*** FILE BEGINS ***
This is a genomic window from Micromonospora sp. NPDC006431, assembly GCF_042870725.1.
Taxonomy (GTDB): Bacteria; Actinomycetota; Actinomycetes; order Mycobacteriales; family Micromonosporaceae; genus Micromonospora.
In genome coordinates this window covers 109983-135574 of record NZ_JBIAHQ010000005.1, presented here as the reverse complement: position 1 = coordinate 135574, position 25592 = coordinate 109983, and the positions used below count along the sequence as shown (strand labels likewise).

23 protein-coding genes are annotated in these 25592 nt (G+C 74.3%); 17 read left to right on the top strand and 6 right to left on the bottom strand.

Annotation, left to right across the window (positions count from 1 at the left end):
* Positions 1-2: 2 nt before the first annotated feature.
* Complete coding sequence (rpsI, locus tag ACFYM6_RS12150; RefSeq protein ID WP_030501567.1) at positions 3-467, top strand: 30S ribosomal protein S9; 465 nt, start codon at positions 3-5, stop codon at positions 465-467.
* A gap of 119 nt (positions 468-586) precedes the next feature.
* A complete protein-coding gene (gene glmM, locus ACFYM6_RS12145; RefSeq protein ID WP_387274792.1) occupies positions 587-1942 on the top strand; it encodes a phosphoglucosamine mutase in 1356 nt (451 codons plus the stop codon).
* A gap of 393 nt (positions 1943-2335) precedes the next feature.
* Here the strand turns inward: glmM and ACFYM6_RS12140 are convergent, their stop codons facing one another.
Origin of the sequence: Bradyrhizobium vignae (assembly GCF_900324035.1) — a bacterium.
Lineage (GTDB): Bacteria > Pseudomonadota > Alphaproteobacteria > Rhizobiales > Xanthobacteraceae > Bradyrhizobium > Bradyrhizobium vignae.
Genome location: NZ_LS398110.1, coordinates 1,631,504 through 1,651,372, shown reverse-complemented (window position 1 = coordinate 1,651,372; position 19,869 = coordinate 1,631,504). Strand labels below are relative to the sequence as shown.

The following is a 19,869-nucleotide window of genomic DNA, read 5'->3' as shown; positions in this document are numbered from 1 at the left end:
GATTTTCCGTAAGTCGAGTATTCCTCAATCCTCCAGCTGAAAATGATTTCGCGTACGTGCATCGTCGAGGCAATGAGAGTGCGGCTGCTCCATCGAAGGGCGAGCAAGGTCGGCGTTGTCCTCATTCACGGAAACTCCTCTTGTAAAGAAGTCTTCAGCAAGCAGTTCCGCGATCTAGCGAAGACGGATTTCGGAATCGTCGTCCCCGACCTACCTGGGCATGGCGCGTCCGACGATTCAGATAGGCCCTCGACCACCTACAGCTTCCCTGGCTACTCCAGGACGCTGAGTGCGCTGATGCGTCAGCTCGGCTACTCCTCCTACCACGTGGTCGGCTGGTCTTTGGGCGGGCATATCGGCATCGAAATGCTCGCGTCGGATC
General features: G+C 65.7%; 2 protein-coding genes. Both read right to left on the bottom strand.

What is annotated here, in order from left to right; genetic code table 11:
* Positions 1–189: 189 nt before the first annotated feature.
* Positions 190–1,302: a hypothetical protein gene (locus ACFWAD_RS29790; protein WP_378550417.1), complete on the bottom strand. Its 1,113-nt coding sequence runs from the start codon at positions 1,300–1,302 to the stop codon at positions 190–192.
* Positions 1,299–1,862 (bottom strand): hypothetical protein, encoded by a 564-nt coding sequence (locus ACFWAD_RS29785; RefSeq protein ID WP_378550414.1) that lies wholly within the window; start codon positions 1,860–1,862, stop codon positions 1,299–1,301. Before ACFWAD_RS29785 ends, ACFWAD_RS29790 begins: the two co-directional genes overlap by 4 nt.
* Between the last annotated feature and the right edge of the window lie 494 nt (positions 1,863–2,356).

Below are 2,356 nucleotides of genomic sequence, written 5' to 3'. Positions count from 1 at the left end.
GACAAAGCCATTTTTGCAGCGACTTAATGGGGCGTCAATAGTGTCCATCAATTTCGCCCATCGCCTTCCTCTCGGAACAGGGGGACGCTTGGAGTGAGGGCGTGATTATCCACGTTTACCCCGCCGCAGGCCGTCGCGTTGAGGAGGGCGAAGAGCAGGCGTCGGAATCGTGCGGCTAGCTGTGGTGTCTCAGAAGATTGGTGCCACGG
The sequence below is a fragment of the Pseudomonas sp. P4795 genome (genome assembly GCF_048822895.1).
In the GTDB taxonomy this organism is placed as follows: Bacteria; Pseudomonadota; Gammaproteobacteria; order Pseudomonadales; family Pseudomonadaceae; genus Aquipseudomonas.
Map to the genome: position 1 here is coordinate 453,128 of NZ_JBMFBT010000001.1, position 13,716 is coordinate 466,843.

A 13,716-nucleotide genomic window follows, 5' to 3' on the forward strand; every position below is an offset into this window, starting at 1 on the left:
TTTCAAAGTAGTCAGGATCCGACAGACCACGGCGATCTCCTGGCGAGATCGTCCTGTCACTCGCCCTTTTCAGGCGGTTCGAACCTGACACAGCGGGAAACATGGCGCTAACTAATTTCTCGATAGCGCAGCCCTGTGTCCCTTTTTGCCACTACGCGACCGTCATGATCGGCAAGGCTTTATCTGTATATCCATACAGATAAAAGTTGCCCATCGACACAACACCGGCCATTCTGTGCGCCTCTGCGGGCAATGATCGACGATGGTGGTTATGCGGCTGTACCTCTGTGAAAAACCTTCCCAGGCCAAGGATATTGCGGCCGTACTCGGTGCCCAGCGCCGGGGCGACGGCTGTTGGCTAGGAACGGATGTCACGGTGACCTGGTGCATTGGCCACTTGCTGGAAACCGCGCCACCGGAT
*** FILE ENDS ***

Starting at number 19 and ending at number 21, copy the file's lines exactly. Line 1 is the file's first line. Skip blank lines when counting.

* Positions 1–189: 189 nt before the first annotated feature.
* Positions 190–1,302: a hypothetical protein gene (locus ACFWAD_RS29790; protein WP_378550417.1), complete on the bottom strand. Its 1,113-nt coding sequence runs from the start codon at positions 1,300–1,302 to the stop codon at positions 190–192.
* Positions 1,299–1,862 (bottom strand): hypothetical protein, encoded by a 564-nt coding sequence (locus ACFWAD_RS29785; RefSeq protein ID WP_378550414.1) that lies wholly within the window; start codon positions 1,860–1,862, stop codon positions 1,299–1,301. Before ACFWAD_RS29785 ends, ACFWAD_RS29790 begins: the two co-directional genes overlap by 4 nt.